Stephensen CB, Borowsky AD, Lloyd KC.  Disruption of Rxra gene in thymocytes and T lymphocytes modestly alters lymphocyte frequencies, proliferation, survival and T helper type 1/type 2 balance.  Immunology. 2007 Apr 13; [Epub ahead of print]


Dr. Stephensen also collaborated with investigators in Peru and Bangladesh to examine the interaction of vitamin A with common infectious diseases of childhood.  This research found that common infections can directly induce depletion of vitamin A stores via infection-induced urinary loss, and also found that infection can impair assessment of vitamin A status using the relative dose-response test. 


Mitra, A.K., Wahed, M.A., Chowdhury, A.K., Stephensen, C.B.  Urinary retinol excretion in children with acute watery diarrhoea.  J Health Popul Nutr 20:12-17, 2002.

Stephensen, C.B., Franchi, L.M., Hernandez, H., Campos, M., Colarossi, A., Gilman, R.H., Alvarez, A.O.  Assessment of vitamin A status with relative dose-response test in Peruvian Children Recovering from pneumonia.    Am. J. Clin. Nutr. 76:1351-7, 2002.


Working with collaborators in The Gambia Dr. Stephensen found that use of locally produced dried mangoes could improve the vitamin A status of young children living in rural Africa, as described in the following manuscript:


Drammeh, B.S., G.S. Marquis, E. Funkhouser, C. Bates, I. Eto, C.B. Stephensen.  A randomized, 4-month mango and fat supplementation trial improved vitamin A status among young Gambian children. J. Nutr. 132:3693-9, 2002.


Dr. Stephensen and collaborators have also shown that adolescent and young adults with HIV infection have poor quality diets and low intake of many micronutrients.  Intake and biochemical indicators of vitamin C status were quite good, and selenium status was good as well, but vitamin E status was suboptimal and vitamin D status was very poor in most subjects.  These findings are described in the following publications:


Kruzich LA, Marquis GS, Carriquiry AL, Wilson CM, Stephensen CB. U.S. youth in the early stage of HIV disease have low intakes of some micronutrients important for optimal immune function. J Am Diet Assoc. 2004; 104(7): 1095-1101.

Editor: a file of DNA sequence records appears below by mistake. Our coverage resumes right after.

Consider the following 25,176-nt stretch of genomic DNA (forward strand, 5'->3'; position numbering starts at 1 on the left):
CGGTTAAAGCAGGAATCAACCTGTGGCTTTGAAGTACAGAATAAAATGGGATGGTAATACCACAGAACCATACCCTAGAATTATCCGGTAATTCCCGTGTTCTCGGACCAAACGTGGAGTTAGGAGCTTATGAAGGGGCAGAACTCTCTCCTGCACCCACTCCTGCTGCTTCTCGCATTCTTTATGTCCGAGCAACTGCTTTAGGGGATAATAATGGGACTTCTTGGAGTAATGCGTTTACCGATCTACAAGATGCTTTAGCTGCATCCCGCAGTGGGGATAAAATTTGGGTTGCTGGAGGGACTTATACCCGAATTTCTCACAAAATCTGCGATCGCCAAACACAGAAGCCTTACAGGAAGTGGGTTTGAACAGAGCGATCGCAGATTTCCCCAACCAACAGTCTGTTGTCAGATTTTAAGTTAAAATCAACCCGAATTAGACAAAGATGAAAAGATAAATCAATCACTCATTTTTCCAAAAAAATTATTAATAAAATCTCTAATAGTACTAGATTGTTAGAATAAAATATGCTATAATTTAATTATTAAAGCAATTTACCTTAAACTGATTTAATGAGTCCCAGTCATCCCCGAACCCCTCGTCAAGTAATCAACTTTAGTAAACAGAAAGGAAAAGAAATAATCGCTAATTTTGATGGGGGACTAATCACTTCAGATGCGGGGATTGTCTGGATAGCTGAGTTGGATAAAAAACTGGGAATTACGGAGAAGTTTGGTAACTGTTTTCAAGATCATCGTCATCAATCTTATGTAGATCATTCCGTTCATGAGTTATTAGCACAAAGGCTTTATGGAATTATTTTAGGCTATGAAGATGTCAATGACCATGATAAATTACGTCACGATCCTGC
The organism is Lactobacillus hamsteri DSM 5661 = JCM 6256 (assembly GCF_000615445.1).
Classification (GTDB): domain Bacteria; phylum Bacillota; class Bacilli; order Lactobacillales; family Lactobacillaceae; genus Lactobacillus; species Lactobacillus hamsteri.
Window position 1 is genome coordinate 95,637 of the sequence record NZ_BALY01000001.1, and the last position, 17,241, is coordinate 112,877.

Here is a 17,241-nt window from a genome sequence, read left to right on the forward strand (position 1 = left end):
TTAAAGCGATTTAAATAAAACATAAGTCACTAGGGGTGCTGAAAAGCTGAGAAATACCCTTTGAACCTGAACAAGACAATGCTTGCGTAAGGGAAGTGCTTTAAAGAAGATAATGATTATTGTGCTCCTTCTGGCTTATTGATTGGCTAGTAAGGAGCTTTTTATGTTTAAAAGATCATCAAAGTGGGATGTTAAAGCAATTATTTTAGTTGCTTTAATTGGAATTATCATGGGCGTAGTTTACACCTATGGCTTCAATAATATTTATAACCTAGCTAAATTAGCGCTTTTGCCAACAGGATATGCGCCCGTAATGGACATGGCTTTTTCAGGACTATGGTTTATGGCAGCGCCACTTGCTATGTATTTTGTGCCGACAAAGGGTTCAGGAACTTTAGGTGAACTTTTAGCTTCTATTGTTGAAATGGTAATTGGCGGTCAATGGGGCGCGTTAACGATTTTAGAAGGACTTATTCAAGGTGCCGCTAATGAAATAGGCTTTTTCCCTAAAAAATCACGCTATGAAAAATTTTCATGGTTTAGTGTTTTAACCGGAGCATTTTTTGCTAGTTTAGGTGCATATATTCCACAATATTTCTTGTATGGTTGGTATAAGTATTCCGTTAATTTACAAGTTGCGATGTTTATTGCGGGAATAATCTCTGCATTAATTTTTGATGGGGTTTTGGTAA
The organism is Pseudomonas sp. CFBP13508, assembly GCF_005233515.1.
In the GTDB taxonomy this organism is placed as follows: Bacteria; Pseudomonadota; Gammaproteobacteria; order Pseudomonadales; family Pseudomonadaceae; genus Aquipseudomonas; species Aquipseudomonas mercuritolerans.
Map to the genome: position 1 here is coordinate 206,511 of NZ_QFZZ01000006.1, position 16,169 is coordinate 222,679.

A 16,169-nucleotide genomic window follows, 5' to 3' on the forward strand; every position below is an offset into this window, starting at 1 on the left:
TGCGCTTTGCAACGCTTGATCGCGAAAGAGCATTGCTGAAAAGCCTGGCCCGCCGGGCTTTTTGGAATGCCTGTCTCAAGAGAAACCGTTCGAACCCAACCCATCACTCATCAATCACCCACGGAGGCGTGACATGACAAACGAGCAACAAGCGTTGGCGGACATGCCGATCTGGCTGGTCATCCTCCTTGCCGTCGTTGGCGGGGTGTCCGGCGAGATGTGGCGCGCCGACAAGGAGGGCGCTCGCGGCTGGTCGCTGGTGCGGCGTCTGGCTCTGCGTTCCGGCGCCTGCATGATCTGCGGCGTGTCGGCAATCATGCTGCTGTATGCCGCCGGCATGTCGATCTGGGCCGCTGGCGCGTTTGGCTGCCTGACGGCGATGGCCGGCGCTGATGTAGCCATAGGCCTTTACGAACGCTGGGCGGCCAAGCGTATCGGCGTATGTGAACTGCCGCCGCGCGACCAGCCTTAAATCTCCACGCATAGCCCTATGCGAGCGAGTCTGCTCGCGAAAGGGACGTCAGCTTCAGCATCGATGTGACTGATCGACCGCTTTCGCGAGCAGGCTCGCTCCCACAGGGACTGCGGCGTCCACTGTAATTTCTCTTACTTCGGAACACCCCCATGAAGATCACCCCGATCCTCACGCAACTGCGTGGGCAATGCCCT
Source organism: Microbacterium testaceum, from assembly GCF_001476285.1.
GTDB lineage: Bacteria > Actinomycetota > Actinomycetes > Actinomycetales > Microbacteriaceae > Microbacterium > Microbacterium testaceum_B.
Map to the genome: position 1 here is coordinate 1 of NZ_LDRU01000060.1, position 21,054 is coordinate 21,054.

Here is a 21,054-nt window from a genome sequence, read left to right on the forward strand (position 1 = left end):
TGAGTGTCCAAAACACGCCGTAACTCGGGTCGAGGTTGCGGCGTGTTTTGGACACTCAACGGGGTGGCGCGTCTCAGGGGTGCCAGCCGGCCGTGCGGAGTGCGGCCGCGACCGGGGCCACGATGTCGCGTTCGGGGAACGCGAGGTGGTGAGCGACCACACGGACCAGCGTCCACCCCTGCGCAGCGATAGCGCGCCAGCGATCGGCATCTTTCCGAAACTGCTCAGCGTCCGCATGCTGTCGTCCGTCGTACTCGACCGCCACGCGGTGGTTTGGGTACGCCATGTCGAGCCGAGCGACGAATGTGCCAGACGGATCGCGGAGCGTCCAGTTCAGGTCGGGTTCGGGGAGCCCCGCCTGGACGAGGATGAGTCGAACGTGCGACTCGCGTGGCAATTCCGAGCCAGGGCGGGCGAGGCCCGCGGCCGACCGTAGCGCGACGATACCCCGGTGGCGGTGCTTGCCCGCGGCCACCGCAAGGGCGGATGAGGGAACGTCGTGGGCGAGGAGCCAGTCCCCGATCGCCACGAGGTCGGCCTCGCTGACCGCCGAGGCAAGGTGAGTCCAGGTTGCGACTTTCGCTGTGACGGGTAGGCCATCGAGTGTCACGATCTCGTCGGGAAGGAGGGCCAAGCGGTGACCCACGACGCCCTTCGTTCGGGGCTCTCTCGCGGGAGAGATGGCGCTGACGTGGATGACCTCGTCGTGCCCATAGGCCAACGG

Kruzich, LA, Marquis, GS, Wilson, CM, Stephensen, CB.  HIV-infected U.S. youth are at high risk of obesity and poor dietary quality: a challenge for improving short- and long-term health outcomes. J Am Dietetics Assoc 2004 Oct; 104(10): 1554-60.

Stephensen, CB, Marquis, GS, Jacob, RA, Kruzich, LA, Douglas, SD, Wilson, CM.  Vitamins C and E in Adolescents and Young Adults with HIV Infection.  Am. J. Clin. Nutr. 83(4):870-9, 2006.

Stephensen, CB, Marquis, GS, Kruzich, LA, Douglas, SD, Aldrovandi, GM, Wilson, CM.  Vitamins D Status in Adolescents and Young Adults with HIV Infection.  Am. J. Clin. Nutr. 83(5):1135-41, 2006.

Stephensen CB, Marquis GS, Douglas SD, Kruzich LA, Wilson CM.  Glutathione, glutathione peroxidase, and selenium status in HIV-positive and HIV-negative adolescents and young adults. Am J Clin Nutr. 2007 Jan;85(1):173-81.



Selected Articles & Patent Applications


Zunino SJ, Parelman MA, Freytag TL, Stephensen CB, Kelley DS, Mackey BE, Woodhouse LR, Bonnel EL. Effects of dietary strawberry powder on blood lipids and inflammatory markers in obese human subjects. Br J Nutr. 2011 Nov 9:1-10. [Epub ahead of print] PubMed PMID: 22068016.


Stephensen CB, Armstrong P, Newman JW, Pedersen TL, Legault J, Schuster GU, Kelley D, Vikman S, Hartiala J, Nassir R, Seldin MF, Allayee H. ALOX5 gene variants affect eicosanoid production and response to fish oil supplementation. J Lipid Res. 2011 May;52:991-1003.

Sharkar MT, Jou MY, Hossain MB, Lonnerdal B, Stephensen CB, Raqib R. Prenatal zinc supplementation of zinc-adequate rats adversely affects immunity in offspring. J Nutr. 2011 Aug;141:1559-64.